• Trim: Fore and aft inclination measured as the difference between the drafts at the forward and after perpendiculars. Ships designed with drag have zero trim when floating at their design drafts. Excessive trim is defined as more than one percent of the ship's length.

  • List: Athwartships inclination, usually measured in degrees.

  • Tons Per Inch Immersion (TPI): The weight in tons added or removed that increases or decreases the draft one inch. Tons per inch immersion is equivalent to the displacement of a one-inch thick slice of the waterplane. (Also Tonnes Per Centimeter Immersion (TPC))

  • Moment to Change Trim One Inch (MT1): The moment required to cause one-inch change in trim. Calculation of MT1 is neither as simple nor as straightforward as that of TPI.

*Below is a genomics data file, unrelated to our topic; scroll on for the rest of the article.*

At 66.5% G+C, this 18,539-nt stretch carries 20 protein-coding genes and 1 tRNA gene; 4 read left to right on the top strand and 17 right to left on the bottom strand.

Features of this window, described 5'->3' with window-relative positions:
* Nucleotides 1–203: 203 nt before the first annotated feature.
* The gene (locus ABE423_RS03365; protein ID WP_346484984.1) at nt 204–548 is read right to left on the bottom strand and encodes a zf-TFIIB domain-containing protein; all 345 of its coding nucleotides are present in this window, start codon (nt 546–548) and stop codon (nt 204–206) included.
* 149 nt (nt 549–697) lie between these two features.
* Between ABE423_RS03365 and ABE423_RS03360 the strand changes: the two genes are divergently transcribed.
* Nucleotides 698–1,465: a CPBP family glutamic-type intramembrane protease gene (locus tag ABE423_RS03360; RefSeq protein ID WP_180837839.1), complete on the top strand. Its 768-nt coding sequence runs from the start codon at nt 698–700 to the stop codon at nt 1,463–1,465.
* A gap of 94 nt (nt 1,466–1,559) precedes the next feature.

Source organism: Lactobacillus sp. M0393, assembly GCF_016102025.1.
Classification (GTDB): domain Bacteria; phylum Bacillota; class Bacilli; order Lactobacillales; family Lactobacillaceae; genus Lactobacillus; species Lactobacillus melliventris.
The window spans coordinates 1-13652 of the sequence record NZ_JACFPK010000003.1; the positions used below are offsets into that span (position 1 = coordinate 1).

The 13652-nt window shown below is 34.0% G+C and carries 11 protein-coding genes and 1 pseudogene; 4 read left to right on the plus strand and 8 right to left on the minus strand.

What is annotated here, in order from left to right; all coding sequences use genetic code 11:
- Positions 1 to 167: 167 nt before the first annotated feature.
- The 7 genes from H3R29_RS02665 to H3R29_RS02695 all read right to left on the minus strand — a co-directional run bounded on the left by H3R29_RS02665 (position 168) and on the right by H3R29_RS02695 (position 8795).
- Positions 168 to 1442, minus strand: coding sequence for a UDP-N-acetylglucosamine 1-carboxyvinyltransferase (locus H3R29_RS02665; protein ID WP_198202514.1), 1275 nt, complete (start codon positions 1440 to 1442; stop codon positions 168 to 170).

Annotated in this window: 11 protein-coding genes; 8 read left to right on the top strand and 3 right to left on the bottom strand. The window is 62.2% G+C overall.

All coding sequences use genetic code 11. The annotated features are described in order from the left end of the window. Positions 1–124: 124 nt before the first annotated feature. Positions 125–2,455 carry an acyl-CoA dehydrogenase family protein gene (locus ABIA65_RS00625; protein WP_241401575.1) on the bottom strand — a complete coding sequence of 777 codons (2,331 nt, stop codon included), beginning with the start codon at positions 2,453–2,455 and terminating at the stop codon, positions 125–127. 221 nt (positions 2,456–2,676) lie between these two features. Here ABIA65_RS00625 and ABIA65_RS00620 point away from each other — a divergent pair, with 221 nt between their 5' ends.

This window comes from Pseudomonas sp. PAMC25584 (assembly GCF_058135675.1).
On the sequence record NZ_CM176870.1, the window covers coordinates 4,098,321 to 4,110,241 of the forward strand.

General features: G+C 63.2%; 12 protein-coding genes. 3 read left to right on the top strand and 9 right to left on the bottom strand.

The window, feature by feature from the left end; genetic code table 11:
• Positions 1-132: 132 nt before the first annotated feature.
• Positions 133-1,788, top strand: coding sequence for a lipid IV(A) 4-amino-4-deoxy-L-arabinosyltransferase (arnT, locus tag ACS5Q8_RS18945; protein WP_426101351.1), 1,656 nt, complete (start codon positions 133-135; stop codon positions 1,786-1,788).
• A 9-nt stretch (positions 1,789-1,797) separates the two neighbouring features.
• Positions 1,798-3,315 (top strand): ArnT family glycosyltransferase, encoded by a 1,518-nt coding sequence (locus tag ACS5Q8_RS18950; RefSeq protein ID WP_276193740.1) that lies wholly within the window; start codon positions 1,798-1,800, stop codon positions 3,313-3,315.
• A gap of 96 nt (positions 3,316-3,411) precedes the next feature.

• Center of Gravity (G): is the center of mass of the vessel and the point through which the weight of the vessel and all cargo and other material on board acts vertically downward. The position of the center of gravity varies in three dimensions with the amount and placement of weights in the ship. The vertical position of the center of gravity is a critical factor in transverse stability. The height of the center of gravity above the keel (KG) for specific conditions of loading may be found in the Report of Inclining Experiment or the Trim and Stability Booklet. The depth of the hull multiplied by 0.60 gives an initial estimate of KG that is accurate enough in most ships for initial salvage calculations.